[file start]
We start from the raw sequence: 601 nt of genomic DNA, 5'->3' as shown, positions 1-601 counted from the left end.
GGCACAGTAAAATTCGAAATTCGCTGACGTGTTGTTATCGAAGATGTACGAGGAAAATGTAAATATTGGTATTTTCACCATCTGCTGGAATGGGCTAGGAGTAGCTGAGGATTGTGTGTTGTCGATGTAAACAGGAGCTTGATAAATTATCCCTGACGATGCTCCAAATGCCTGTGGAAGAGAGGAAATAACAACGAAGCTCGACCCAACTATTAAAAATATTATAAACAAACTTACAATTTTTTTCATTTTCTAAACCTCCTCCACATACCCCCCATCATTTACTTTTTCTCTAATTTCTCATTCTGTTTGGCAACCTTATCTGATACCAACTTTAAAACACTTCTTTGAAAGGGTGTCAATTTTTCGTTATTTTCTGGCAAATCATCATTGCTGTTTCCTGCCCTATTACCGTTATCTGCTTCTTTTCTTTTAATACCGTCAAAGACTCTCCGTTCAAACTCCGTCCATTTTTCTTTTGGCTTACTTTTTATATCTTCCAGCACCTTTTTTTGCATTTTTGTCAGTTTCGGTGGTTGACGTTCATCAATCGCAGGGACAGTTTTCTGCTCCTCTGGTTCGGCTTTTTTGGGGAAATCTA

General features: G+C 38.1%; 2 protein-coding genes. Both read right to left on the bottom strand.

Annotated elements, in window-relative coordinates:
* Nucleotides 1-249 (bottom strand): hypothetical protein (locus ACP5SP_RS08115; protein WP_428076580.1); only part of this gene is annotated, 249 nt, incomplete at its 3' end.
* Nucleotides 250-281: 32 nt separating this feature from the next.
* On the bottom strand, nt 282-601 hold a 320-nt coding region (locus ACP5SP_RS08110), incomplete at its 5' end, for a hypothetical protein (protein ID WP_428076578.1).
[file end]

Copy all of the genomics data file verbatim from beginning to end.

We start from the raw sequence: 601 nt of genomic DNA, 5'->3' as shown, positions 1-601 counted from the left end.
GGCACAGTAAAATTCGAAATTCGCTGACGTGTTGTTATCGAAGATGTACGAGGAAAATGTAAATATTGGTATTTTCACCATCTGCTGGAATGGGCTAGGAGTAGCTGAGGATTGTGTGTTGTCGATGTAAACAGGAGCTTGATAAATTATCCCTGACGATGCTCCAAATGCCTGTGGAAGAGAGGAAATAACAACGAAGCTCGACCCAACTATTAAAAATATTATAAACAAACTTACAATTTTTTTCATTTTCTAAACCTCCTCCACATACCCCCCATCATTTACTTTTTCTCTAATTTCTCATTCTGTTTGGCAACCTTATCTGATACCAACTTTAAAACACTTCTTTGAAAGGGTGTCAATTTTTCGTTATTTTCTGGCAAATCATCATTGCTGTTTCCTGCCCTATTACCGTTATCTGCTTCTTTTCTTTTAATACCGTCAAAGACTCTCCGTTCAAACTCCGTCCATTTTTCTTTTGGCTTACTTTTTATATCTTCCAGCACCTTTTTTTGCATTTTTGTCAGTTTCGGTGGTTGACGTTCATCAATCGCAGGGACAGTTTTCTGCTCCTCTGGTTCGGCTTTTTTGGGGAAATCTA

General features: G+C 38.1%; 2 protein-coding genes. Both read right to left on the bottom strand.

Annotated elements, in window-relative coordinates:
* Nucleotides 1-249 (bottom strand): hypothetical protein (locus ACP5SP_RS08115; protein WP_428076580.1); only part of this gene is annotated, 249 nt, incomplete at its 3' end.
* Nucleotides 250-281: 32 nt separating this feature from the next.
* On the bottom strand, nt 282-601 hold a 320-nt coding region (locus ACP5SP_RS08110), incomplete at its 5' end, for a hypothetical protein (protein ID WP_428076578.1).